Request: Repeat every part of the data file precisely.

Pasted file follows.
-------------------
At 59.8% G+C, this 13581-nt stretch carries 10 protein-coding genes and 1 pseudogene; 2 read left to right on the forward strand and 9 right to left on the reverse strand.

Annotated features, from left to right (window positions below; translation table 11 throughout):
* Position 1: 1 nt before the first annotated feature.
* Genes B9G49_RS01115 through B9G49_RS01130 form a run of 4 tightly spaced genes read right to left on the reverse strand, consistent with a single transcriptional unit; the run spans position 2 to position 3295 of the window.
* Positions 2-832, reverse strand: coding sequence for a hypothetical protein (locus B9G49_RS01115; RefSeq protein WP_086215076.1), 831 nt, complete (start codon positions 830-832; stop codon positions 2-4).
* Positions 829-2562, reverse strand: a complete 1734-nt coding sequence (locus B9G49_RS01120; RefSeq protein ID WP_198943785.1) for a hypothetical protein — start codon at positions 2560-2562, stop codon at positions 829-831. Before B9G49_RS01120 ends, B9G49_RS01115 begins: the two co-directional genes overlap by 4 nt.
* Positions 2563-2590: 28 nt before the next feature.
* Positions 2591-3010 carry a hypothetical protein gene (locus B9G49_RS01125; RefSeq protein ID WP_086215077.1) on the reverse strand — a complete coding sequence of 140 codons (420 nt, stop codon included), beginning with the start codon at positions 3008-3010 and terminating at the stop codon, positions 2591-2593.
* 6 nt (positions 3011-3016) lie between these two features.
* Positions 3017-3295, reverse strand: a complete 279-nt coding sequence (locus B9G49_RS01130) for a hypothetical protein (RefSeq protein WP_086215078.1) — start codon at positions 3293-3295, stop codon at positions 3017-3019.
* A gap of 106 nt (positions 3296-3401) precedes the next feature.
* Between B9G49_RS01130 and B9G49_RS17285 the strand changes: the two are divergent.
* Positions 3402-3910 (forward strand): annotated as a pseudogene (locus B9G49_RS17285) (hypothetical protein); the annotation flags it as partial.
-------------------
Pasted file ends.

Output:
At 59.8% G+C, this 13581-nt stretch carries 10 protein-coding genes and 1 pseudogene; 2 read left to right on the forward strand and 9 right to left on the reverse strand.

Annotated features, from left to right (window positions below; translation table 11 throughout):
* Position 1: 1 nt before the first annotated feature.
* Genes B9G49_RS01115 through B9G49_RS01130 form a run of 4 tightly spaced genes read right to left on the reverse strand, consistent with a single transcriptional unit; the run spans position 2 to position 3295 of the window.
* Positions 2-832, reverse strand: coding sequence for a hypothetical protein (locus B9G49_RS01115; RefSeq protein WP_086215076.1), 831 nt, complete (start codon positions 830-832; stop codon positions 2-4).
* Positions 829-2562, reverse strand: a complete 1734-nt coding sequence (locus B9G49_RS01120; RefSeq protein ID WP_198943785.1) for a hypothetical protein — start codon at positions 2560-2562, stop codon at positions 829-831. Before B9G49_RS01120 ends, B9G49_RS01115 begins: the two co-directional genes overlap by 4 nt.
* Positions 2563-2590: 28 nt before the next feature.
* Positions 2591-3010 carry a hypothetical protein gene (locus B9G49_RS01125; RefSeq protein ID WP_086215077.1) on the reverse strand — a complete coding sequence of 140 codons (420 nt, stop codon included), beginning with the start codon at positions 3008-3010 and terminating at the stop codon, positions 2591-2593.
* 6 nt (positions 3011-3016) lie between these two features.
* Positions 3017-3295, reverse strand: a complete 279-nt coding sequence (locus B9G49_RS01130) for a hypothetical protein (RefSeq protein WP_086215078.1) — start codon at positions 3293-3295, stop codon at positions 3017-3019.
* A gap of 106 nt (positions 3296-3401) precedes the next feature.
* Between B9G49_RS01130 and B9G49_RS17285 the strand changes: the two are divergent.
* Positions 3402-3910 (forward strand): annotated as a pseudogene (locus B9G49_RS17285) (hypothetical protein); the annotation flags it as partial.